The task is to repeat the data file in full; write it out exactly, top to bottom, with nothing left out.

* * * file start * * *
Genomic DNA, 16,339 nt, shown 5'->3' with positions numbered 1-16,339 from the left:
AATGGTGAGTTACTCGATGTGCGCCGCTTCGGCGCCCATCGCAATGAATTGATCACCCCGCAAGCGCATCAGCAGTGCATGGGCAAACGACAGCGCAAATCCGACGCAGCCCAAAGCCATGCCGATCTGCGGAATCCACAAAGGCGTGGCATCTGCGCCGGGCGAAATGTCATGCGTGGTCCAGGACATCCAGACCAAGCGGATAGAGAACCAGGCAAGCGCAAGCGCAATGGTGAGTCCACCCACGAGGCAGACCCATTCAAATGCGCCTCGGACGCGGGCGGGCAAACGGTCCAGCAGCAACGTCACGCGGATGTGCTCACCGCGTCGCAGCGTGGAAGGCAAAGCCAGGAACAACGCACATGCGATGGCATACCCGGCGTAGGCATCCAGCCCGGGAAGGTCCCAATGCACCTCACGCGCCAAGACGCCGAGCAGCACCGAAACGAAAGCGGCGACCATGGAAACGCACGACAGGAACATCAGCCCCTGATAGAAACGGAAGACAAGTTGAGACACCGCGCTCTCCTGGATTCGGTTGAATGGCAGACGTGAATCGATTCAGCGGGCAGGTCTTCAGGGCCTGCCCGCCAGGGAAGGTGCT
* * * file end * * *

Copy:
Genomic DNA, 16,339 nt, shown 5'->3' with positions numbered 1-16,339 from the left:
AATGGTGAGTTACTCGATGTGCGCCGCTTCGGCGCCCATCGCAATGAATTGATCACCCCGCAAGCGCATCAGCAGTGCATGGGCAAACGACAGCGCAAATCCGACGCAGCCCAAAGCCATGCCGATCTGCGGAATCCACAAAGGCGTGGCATCTGCGCCGGGCGAAATGTCATGCGTGGTCCAGGACATCCAGACCAAGCGGATAGAGAACCAGGCAAGCGCAAGCGCAATGGTGAGTCCACCCACGAGGCAGACCCATTCAAATGCGCCTCGGACGCGGGCGGGCAAACGGTCCAGCAGCAACGTCACGCGGATGTGCTCACCGCGTCGCAGCGTGGAAGGCAAAGCCAGGAACAACGCACATGCGATGGCATACCCGGCGTAGGCATCCAGCCCGGGAAGGTCCCAATGCACCTCACGCGCCAAGACGCCGAGCAGCACCGAAACGAAAGCGGCGACCATGGAAACGCACGACAGGAACATCAGCCCCTGATAGAAACGGAAGACAAGTTGAGACACCGCGCTCTCCTGGATTCGGTTGAATGGCAGACGTGAATCGATTCAGCGGGCAGGTCTTCAGGGCCTGCCCGCCAGGGAAGGTGCT